Just remember that nothing you can apply to your hair will actually re-seal a split end if you already have them. "Products like split end menders, leave-ins, conditioners and treatment masks can seal the outer layer of strands so they temporarily appear smoother and less frayed and feel softer," Dr. Aral shared, but they won't actually permanently fix them.

Regular trims will work wonders for preventing split ends

As we know, most people (especially those of us with long hair) will get split ends at some time in our lives. One way to ensure they're more of an anomaly than a regular occurrence is regular trims. "Little trims keep your hair shaft healthy and from continuing to split," hairstylist Matilde Campos told Allure. That's because, not only is a trim the only way to actually get rid of split ends once you have them, but cutting off the damaged, dead hair at the end will keep it much healthier. As stylist and salon owner Mackenzie Day explained to Best Health, "Trims are important because they cut split ends off so they don't climb up the hair and cause more split ends."

So, how often should you be getting a trim and how much should you get chopped off? Though everyone is different and hair length and style will play a big part in how often you should visit the salon, around six weeks is a good length of time to aim for between trims. When you're getting that trim, it's recommended you lose around a quarter of an inch to one inch of hair. This length is particularly useful if you already have split ends, as it's enough to stop the split from moving up the hair and is also enough to get to a healthier part of the strand above the split.

Try hair ties that won't damage the hair

Another reason split ends can form is due to the hair growing weak in parts. If you're a fan of going for the same hairstyle day after day and that style uses a hair tie, you may find your locks suffer from split ends and breakages where your hair tie regularly sits. As hairstylist Jenna Marie Shafer put it while speaking to Byrdie, "When you wear your hair in the same ponytail every day, you're adding stress to the same spot over and over and over again, and eventually that's going to cause your hair to snap and break off at the base of the ponytail."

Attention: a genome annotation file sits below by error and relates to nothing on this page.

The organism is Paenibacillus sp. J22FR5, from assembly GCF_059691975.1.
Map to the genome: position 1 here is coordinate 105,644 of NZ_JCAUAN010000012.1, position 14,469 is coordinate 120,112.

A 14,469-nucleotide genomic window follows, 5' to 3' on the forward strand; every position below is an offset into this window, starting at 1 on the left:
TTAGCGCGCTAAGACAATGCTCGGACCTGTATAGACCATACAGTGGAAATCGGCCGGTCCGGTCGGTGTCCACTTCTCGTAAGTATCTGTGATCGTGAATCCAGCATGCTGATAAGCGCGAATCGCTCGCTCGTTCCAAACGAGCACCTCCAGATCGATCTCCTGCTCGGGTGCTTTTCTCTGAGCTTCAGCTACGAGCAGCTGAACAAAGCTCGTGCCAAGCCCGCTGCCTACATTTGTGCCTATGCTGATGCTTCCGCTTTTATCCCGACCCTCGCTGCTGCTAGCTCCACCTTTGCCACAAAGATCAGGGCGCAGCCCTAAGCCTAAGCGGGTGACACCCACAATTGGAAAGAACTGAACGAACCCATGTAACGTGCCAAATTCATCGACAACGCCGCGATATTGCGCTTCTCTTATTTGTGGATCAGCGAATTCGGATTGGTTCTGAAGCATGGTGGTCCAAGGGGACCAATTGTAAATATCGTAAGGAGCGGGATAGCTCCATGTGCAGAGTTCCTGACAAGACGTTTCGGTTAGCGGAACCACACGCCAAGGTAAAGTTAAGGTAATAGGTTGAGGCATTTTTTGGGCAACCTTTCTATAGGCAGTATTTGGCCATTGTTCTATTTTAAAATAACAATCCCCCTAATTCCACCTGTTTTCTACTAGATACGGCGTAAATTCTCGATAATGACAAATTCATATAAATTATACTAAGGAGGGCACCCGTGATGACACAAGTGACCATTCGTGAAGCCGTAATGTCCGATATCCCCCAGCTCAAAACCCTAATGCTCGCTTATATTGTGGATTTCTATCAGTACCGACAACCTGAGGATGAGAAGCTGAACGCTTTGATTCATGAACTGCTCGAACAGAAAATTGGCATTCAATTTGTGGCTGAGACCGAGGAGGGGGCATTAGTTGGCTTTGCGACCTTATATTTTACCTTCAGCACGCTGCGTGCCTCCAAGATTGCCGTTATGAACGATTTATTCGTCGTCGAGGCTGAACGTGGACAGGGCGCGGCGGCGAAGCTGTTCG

To stop this, try one of our easy hairstyles that offer an alternative to damaging ponytails, to keep your hair out of your face without all the pressure on your hair. Or opt for hair ties that are specifically designed not to pull on the hair or put too much of a strain on certain parts if you really need a pony. That usually means hair ties that don't have any metal on them. "The metal pieces can snag and break your hair, causing split ends, broken pieces, and uneven strands," hairstylist Arsen Gurgov told Byrdie. Instead, opt for a spiral plastic hair tie or try alternatives like ribbons or a claw clip for easy hair styling.

There's a right way to get your hair colored, too

When it comes to preventing split ends, you may not be doing all you can if you're regularly coloring your hair. That's because putting dye on your locks can actually change its texture, often making it thinner and weaker. Not only that, but some dyes can really dry out the hair, which makes it far more susceptible to split ends. To keep your hair at its best, it's imperative you always get a hair cut at the same time as a color. "[This will] help maintain hair health and improve the texture of the hair," stylist Mackenzie Day told Best Health.

When it comes to dye, less is more when you're trying to prevent split ends. Bleaching is one of the worst offenders because the chemicals penetrate the hair cuticles, which can change the hair's structure. And weak or damaged cuticles are one of the fastest shortcuts to split ends. It's not just bleach, though. Permanent hair dyes also infiltrate the cuticles and can damage the locks because of the way they affect the inner layer of hair, while highlights can lead to splits because they contain ammonia, which doesn't lock in moisture. To help prevent split ends, it's a good idea to avoid hair dyes as much as you can. But if you're anything like us and you just can't stay away from the hair color, opting for a temporary dye will be less harsh on your tresses.

Try collagen supplements

Keeping split ends down is not just about how you interact with your hair. There are also ways to keep your hair healthier by focusing more on what you're putting into your body. One of the best ingredients you can swallow for strong and thriving hair? Collagen supplements. Yep, collagen's not only for skincare anymore! In fact, hair with a lot of split ends that looks dull and dry can actually be a sign that your body's collagen levels are low. Low collagen levels can then lead to fragile hair, which, in turn, results in split ends.

"With age, your hair loses its elasticity, leading to hair breakage. Collagen will improve the strength and hydration of your hair," Michele Antiga, colourist and stylist, told Glamour. As for how long it will take for you to see the effects? Antiga said you should start seeing a difference in the four to six-week mark, but it could take up to 12 weeks for you to see optimal results.